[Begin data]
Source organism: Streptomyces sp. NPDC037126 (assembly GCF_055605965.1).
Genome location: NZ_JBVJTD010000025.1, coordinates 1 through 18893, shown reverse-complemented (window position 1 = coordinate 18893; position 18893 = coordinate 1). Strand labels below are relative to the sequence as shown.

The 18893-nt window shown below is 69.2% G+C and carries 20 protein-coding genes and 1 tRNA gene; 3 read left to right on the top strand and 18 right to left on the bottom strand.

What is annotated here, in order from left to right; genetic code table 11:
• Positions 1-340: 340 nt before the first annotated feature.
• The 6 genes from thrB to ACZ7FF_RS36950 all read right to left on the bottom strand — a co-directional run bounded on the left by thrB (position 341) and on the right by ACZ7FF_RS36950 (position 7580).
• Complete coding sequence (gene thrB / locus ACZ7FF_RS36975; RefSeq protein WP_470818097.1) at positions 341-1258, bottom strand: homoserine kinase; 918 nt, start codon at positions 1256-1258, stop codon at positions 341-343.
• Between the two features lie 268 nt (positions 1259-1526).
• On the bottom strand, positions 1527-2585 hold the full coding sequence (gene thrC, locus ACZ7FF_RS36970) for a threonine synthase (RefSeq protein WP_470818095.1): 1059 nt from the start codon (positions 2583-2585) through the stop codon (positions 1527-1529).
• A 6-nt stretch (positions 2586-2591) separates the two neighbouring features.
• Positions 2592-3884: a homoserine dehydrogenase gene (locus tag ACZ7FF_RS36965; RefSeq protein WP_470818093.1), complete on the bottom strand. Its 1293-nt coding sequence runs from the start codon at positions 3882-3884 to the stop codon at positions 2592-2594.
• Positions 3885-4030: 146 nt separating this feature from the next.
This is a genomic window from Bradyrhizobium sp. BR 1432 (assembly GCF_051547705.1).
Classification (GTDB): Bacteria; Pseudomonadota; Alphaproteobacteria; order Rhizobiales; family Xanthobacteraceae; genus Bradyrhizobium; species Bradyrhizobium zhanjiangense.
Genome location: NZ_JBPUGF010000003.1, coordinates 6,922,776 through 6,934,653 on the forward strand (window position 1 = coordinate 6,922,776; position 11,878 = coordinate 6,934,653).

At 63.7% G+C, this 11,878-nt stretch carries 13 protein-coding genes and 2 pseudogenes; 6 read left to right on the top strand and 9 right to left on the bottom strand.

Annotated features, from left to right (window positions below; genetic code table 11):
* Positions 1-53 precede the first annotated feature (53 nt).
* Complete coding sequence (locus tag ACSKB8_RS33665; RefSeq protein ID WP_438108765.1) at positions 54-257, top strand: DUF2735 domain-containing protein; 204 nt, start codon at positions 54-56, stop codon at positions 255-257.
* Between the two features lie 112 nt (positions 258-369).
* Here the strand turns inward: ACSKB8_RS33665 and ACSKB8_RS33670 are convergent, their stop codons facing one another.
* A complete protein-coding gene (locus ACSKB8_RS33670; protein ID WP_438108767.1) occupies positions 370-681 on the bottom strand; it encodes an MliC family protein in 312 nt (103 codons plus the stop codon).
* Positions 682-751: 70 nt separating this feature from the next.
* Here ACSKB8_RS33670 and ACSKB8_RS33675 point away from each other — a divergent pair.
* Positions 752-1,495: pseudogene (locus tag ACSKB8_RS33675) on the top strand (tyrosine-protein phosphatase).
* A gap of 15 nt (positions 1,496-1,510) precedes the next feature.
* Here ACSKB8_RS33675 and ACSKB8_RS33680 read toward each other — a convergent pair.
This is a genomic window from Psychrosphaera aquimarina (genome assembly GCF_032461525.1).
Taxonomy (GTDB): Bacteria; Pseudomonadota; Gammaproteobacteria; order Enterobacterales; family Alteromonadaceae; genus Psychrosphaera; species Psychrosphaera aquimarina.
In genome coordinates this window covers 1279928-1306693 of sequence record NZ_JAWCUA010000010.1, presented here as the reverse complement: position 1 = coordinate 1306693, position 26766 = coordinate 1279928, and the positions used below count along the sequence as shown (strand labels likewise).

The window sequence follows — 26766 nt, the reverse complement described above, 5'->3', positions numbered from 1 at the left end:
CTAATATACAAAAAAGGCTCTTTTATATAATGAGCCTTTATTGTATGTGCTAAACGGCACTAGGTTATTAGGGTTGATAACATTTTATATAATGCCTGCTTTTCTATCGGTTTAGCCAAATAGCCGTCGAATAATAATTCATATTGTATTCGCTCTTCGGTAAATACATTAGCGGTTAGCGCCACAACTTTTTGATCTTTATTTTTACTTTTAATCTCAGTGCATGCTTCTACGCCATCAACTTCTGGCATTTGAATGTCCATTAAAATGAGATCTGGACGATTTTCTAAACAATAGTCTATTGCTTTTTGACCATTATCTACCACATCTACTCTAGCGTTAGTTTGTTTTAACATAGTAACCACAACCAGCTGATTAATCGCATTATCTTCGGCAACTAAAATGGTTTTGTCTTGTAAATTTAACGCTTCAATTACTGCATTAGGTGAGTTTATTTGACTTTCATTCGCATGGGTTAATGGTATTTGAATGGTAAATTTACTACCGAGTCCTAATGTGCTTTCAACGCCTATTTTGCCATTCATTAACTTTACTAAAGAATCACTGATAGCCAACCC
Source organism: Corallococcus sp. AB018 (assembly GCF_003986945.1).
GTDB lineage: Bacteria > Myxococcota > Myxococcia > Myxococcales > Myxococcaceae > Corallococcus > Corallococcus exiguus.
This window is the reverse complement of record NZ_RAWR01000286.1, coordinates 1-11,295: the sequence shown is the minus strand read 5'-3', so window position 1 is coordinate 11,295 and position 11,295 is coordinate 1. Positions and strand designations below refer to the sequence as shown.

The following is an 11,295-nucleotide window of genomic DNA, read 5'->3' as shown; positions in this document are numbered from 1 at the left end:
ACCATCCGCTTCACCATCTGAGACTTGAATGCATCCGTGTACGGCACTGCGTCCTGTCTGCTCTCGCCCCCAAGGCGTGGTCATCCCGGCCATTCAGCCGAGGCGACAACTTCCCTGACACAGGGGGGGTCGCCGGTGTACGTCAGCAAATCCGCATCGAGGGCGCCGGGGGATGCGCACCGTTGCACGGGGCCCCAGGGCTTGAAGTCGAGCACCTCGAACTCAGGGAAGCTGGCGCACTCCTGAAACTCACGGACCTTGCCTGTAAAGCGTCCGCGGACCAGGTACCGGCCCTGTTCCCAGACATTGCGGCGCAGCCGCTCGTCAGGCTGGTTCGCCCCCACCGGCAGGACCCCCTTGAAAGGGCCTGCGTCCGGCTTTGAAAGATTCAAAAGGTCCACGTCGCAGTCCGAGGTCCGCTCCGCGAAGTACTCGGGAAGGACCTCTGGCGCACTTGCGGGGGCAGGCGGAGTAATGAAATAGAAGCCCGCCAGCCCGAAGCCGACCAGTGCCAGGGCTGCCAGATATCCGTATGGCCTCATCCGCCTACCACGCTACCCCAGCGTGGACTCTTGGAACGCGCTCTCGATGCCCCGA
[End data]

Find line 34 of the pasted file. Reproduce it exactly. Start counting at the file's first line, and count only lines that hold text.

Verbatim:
GTDB lineage: Bacteria > Myxococcota > Myxococcia > Myxococcales > Myxococcaceae > Corallococcus > Corallococcus exiguus.